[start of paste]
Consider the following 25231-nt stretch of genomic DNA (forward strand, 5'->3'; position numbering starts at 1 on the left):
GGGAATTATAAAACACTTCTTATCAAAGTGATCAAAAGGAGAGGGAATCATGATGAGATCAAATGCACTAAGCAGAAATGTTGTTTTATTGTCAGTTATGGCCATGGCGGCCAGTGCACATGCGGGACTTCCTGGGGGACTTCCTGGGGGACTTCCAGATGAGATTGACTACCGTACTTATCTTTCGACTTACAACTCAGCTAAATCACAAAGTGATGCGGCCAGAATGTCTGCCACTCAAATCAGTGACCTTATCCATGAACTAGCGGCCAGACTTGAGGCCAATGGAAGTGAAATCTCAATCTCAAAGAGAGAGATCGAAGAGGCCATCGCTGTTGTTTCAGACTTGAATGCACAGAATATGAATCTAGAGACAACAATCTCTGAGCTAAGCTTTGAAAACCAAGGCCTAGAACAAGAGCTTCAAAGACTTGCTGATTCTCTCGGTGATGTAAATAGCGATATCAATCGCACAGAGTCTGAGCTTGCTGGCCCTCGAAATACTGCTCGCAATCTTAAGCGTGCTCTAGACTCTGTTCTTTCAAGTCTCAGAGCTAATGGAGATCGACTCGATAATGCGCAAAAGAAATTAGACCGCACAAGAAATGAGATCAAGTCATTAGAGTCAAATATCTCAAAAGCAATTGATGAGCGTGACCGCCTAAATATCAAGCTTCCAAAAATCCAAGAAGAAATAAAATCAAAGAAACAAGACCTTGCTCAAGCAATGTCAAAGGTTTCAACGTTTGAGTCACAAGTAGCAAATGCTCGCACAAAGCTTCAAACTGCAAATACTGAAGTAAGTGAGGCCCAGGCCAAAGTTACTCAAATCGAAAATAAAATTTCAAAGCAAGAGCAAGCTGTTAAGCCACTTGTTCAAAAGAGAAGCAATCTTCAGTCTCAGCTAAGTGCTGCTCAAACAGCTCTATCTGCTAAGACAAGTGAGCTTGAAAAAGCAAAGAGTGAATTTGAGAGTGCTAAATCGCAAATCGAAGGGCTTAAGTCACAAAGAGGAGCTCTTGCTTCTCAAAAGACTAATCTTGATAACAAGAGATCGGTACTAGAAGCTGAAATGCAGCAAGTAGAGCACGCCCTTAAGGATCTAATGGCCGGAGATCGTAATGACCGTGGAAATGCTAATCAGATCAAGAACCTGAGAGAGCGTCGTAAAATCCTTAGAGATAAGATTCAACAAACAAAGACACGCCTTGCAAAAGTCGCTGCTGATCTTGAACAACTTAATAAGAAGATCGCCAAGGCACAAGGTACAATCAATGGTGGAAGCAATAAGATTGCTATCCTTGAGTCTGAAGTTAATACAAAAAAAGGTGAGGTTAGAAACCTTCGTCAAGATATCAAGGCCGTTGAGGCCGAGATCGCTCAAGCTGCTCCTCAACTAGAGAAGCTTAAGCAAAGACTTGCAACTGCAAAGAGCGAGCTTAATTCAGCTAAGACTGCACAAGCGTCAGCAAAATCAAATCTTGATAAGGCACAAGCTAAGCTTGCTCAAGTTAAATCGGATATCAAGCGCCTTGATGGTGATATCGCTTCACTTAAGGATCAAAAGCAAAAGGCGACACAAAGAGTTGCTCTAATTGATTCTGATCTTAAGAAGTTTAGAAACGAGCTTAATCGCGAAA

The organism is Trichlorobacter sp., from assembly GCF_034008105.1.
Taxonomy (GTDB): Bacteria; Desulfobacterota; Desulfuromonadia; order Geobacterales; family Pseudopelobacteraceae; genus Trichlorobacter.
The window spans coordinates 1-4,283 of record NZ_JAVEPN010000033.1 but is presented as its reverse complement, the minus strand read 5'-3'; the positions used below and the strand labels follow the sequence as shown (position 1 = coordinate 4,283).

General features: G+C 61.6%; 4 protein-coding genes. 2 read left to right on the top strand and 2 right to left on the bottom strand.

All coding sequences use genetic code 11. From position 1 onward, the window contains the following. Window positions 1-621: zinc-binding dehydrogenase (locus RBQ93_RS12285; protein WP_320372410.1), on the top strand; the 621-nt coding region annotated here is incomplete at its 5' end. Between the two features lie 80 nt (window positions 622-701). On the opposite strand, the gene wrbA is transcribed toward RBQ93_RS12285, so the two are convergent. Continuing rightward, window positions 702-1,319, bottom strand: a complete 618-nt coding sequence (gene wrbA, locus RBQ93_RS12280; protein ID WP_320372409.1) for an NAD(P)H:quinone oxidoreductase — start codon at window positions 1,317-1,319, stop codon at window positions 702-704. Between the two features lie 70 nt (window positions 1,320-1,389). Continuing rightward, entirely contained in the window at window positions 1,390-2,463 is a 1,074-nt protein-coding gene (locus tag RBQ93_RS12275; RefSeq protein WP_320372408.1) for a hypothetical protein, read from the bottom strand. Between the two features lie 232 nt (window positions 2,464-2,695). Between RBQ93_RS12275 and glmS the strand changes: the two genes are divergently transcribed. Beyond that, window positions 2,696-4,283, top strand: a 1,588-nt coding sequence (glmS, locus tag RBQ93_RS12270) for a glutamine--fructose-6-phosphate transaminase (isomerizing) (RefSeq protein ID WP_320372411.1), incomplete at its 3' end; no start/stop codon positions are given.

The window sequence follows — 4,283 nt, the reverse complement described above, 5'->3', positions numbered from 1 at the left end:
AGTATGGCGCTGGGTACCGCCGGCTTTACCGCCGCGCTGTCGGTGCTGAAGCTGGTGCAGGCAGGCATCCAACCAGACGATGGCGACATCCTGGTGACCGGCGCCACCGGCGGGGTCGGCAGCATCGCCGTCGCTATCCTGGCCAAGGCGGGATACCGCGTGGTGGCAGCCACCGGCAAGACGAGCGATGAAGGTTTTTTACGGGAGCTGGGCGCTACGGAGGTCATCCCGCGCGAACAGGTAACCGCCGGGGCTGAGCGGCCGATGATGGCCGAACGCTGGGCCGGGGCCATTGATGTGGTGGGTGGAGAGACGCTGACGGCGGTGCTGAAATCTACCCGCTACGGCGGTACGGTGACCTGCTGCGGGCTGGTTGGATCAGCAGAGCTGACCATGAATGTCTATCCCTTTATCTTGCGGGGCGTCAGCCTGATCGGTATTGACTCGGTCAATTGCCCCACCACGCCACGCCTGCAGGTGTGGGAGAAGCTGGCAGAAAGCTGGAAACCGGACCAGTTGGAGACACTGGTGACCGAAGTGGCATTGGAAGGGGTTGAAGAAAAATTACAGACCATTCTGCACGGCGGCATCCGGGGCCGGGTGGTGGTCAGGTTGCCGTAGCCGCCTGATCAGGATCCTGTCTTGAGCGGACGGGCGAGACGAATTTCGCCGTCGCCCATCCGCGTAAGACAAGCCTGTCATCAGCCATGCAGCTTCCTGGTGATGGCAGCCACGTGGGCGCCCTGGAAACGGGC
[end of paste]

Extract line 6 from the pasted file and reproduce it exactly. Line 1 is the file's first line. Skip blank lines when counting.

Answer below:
General features: G+C 61.6%; 4 protein-coding genes. 2 read left to right on the top strand and 2 right to left on the bottom strand.